The Bar Mitzvah Holiday
By Andrew P.

The History
The term bar mitzvah literally means "Son of the commandments." It's a status, not a ceremony, though it is often used as the ceremony. Abraham of Ur was the founder of this status. He held a feast when Isaac was responsible for his own actions. This tradition was started in Israel in the 13th century. It was started to recognize the change from boyhood.

The Tradition
The way they celebrate Bar Mitzvah is they have an incredibly big feast.

The Comparison
A bar mitzvah doesn't really relate to any of our holidays hear in the United States. It is like getting confirmed. There are some similarities, though. One, you read the bible. Two, you read a sermon. Three, you eat afterwards.

Bar/Bat Mitzvah
By Colton H

Bar mitzvah is a celebration that celebrates, when a child gets to the age to be more responsible for his own deeds, like spiritually, ethically, and morally.

A Jewish boy automatically becomes Bar mitzvah at the age of 13 years of age, so what is the point in the celebration? Well the answer to that is to give the boy more pride, and let the people focus in on just him! The Bat mitzvah starts when the girl is 12 years of age. They celebrate by doing many different kinds of ceremonies, like reading all the laws so they pay more attention to the laws. Why do they have to pay more attention to the laws? Well, since the boy or girl is literally becoming an adult they have to obey those laws.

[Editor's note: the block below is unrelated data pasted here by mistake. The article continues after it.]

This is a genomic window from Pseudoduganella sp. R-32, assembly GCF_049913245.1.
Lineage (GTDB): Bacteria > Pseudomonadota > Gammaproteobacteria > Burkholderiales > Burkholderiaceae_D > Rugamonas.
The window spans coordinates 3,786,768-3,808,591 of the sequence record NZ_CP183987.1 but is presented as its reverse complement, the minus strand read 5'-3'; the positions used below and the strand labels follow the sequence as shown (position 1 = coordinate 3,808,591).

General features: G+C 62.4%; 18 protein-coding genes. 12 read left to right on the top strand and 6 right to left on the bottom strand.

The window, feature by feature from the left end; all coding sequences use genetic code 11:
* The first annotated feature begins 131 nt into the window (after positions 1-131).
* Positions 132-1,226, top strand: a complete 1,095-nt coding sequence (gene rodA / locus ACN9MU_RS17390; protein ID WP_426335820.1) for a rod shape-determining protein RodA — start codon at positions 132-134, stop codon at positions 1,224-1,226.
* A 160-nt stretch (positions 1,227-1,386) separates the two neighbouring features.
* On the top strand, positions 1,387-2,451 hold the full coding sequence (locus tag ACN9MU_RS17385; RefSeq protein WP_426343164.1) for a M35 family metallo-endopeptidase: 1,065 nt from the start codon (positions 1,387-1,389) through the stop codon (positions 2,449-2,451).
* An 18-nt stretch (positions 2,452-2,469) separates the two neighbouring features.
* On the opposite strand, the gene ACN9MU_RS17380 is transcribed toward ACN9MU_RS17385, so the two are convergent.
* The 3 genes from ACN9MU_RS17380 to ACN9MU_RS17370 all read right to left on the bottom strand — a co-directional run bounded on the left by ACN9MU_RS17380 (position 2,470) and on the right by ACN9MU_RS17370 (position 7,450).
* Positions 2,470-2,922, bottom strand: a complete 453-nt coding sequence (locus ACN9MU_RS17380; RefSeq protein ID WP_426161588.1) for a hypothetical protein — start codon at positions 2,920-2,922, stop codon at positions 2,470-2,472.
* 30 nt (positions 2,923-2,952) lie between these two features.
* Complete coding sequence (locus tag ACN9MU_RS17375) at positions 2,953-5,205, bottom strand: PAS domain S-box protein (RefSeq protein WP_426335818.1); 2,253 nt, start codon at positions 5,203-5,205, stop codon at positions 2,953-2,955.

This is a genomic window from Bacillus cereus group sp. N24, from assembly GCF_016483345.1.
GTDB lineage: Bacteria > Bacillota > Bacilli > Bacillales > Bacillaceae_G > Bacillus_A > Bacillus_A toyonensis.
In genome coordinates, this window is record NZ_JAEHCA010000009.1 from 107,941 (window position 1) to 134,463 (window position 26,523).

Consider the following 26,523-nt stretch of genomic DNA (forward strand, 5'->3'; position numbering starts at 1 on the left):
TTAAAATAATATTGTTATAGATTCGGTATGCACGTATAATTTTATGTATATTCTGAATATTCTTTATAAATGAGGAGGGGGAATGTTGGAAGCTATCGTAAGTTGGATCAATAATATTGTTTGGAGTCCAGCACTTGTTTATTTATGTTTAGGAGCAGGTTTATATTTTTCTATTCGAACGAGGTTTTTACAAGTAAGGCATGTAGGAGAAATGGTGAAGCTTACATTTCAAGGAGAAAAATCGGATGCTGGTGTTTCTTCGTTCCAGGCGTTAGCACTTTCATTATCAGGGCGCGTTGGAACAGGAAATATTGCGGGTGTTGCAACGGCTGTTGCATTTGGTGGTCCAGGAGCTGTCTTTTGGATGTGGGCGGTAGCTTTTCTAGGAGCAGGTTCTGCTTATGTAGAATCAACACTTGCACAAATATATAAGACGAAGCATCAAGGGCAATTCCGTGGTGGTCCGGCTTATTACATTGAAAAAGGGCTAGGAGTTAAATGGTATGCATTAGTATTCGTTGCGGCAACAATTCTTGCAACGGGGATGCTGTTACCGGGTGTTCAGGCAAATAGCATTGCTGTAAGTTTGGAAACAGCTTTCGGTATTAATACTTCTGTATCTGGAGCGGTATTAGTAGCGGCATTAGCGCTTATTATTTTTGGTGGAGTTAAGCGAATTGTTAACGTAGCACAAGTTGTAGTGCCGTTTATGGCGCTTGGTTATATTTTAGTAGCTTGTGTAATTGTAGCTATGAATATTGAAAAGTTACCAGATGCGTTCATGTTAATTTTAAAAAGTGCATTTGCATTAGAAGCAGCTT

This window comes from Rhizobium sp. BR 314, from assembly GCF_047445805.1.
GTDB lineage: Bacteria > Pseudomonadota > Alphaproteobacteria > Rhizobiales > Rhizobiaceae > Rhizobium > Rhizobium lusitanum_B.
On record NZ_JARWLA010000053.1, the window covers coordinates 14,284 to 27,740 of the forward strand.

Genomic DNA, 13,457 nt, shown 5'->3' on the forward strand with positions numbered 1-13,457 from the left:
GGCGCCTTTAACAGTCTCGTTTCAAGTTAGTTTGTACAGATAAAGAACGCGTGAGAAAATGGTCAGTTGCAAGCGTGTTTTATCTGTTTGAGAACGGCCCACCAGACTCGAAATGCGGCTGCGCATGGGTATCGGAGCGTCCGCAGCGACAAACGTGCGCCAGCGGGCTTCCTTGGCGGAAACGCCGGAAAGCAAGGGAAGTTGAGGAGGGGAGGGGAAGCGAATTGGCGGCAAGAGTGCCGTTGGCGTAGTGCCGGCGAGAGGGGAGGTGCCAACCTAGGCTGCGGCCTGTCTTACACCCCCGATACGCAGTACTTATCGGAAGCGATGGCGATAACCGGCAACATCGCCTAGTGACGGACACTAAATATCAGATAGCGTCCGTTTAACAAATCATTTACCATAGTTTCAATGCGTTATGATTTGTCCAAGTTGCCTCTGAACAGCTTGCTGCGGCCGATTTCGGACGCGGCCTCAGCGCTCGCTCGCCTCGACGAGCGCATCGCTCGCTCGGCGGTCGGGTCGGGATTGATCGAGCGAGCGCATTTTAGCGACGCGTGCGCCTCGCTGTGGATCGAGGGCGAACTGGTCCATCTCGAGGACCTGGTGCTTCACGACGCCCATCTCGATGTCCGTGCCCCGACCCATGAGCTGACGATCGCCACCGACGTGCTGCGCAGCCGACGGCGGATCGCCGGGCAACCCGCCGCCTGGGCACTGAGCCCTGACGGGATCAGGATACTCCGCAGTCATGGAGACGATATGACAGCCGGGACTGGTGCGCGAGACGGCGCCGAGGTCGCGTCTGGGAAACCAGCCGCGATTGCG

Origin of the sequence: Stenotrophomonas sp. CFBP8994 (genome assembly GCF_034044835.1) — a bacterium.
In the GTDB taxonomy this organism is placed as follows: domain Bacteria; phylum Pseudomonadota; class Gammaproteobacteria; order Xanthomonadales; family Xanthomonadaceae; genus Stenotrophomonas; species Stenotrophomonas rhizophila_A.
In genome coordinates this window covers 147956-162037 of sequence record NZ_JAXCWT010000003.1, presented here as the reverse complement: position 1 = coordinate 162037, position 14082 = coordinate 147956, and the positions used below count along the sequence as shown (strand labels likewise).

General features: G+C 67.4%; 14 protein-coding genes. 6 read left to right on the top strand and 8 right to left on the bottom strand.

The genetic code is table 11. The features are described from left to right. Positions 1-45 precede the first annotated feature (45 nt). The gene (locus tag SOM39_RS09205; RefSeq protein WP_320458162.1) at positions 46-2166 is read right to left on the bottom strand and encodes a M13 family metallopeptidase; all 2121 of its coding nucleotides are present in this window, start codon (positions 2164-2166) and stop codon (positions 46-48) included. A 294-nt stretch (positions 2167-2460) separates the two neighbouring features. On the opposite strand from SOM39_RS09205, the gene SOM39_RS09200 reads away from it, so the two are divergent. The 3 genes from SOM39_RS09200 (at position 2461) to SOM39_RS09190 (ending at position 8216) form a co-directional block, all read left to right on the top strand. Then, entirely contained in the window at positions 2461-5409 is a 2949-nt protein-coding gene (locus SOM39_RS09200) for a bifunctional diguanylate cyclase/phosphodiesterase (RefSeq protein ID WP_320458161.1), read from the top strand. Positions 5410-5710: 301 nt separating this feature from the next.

Bar mitzvah is like a sweet 16 party because they celebrate the time when the child becomes responsible for more things, and responsible for their deeds. In America we learn to drive a car at the age of 16, but the Jewish celebrate it a little different, they celebrate the time when the child doesn't have to be taken care of anymore! Another American holiday that is the same is the golden year birthday (the 50th) because all of the people there pay attention to just that person, just like bar or bat.

By: Bradey

Bar mitzvahs started in ancient times. It is to celebrate the boys turning 13. It meant that the boy was old enough to become responsible for his own actions and must follow the ritual law, tradition, and ethics. Before this celebration the boy's parents are responsible for their child to follow Jewish law and tradition.

The current practice is that on a Sabbath on or after his 13th birthday a boy may recite the blessings for the Torah reading. Following this service they have a celebration meal with family and friends. Theme Bar Mitzvahs started having bands and DJs. Shortly after party favors were given to guest. Family and guest give gifts to the boy. These parties can cost lots of money.

I think this celebration is like a boy turning 16, 18 or 21, but not the religion part. You get to have a big party to celebrate the age, lots of presents and if your parents have lot of money a huge party with lots of friends.

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